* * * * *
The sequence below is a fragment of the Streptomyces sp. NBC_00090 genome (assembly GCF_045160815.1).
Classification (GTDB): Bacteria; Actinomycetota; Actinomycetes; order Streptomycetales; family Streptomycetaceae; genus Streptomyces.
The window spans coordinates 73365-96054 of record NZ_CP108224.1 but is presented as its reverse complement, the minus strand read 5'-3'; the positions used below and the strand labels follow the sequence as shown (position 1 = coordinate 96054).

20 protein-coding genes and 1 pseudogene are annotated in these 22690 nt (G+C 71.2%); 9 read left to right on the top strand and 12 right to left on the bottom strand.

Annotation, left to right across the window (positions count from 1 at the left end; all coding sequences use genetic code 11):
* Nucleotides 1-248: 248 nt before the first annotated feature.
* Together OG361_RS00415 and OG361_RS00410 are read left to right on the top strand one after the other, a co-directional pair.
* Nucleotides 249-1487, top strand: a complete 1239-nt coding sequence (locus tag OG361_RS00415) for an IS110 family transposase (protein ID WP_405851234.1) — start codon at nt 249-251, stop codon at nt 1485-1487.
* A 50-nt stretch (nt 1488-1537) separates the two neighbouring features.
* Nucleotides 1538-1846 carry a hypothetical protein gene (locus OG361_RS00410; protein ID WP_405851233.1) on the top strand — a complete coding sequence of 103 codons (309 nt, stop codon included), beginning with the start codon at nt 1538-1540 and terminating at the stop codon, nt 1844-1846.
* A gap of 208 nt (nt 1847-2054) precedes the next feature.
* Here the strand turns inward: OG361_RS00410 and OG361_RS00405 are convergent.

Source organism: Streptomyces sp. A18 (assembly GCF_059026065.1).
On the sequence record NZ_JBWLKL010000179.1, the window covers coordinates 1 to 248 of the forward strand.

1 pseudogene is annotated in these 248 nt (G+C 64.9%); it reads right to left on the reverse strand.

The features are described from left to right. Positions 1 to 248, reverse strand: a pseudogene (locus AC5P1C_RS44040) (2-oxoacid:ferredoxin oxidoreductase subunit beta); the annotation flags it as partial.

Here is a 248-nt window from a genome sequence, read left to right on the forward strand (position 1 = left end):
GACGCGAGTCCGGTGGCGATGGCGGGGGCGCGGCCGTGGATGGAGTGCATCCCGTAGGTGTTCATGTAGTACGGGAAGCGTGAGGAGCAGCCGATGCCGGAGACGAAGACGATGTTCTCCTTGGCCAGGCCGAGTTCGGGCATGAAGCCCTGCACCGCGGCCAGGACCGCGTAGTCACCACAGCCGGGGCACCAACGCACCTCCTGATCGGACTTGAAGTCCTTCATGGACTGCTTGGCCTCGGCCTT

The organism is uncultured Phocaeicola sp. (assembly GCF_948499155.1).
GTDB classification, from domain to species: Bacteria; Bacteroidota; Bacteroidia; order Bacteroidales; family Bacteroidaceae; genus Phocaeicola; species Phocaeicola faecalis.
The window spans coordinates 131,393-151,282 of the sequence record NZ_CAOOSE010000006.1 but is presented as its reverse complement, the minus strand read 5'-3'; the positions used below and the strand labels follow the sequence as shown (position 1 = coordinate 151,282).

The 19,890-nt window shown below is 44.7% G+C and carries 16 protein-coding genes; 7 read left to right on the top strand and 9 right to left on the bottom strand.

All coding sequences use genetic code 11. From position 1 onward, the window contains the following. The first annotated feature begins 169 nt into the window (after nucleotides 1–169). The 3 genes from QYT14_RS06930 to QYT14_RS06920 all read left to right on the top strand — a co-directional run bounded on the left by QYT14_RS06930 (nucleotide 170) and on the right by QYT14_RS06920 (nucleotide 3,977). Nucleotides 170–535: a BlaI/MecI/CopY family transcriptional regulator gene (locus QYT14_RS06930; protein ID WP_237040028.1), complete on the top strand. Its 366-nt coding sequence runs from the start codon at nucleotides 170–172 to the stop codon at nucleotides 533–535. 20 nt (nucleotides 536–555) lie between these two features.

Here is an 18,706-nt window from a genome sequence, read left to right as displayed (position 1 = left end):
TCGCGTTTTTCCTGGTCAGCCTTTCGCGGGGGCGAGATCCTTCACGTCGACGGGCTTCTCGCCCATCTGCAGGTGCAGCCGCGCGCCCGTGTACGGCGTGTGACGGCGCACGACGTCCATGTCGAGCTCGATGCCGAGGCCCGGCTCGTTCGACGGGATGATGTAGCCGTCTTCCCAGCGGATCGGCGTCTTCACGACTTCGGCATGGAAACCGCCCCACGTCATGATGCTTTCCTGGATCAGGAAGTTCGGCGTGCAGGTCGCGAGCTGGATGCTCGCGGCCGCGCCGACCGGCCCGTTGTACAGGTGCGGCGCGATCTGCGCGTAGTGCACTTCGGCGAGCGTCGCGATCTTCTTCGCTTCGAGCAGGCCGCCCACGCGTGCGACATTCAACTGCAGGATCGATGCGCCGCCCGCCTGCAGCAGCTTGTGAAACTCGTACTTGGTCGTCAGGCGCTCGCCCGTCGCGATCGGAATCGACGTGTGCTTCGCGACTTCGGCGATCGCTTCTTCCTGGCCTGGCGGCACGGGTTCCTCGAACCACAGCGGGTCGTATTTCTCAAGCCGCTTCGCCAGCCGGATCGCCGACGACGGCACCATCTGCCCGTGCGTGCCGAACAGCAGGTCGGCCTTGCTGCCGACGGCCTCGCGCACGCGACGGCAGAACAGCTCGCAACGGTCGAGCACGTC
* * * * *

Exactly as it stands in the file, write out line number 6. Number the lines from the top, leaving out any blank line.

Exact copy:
* Nucleotides 1-248: 248 nt before the first annotated feature.